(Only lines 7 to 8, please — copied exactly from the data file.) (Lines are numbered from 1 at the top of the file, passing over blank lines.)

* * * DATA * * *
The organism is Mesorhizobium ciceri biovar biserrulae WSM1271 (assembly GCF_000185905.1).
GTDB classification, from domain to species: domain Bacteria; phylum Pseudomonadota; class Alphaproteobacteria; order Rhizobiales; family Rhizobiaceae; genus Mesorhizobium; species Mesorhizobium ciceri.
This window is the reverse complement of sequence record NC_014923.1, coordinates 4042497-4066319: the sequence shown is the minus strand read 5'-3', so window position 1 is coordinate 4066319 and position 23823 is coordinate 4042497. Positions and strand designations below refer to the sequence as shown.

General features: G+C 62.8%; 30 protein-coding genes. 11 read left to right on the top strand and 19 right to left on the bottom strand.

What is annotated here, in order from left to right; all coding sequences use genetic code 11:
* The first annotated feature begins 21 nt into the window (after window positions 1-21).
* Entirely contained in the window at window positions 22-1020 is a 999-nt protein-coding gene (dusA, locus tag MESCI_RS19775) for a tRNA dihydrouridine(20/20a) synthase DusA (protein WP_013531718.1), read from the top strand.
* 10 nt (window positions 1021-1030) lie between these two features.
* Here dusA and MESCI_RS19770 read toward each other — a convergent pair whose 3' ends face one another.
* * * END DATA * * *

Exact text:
* Entirely contained in the window at window positions 22-1020 is a 999-nt protein-coding gene (dusA, locus tag MESCI_RS19775) for a tRNA dihydrouridine(20/20a) synthase DusA (protein WP_013531718.1), read from the top strand.
* 10 nt (window positions 1021-1030) lie between these two features.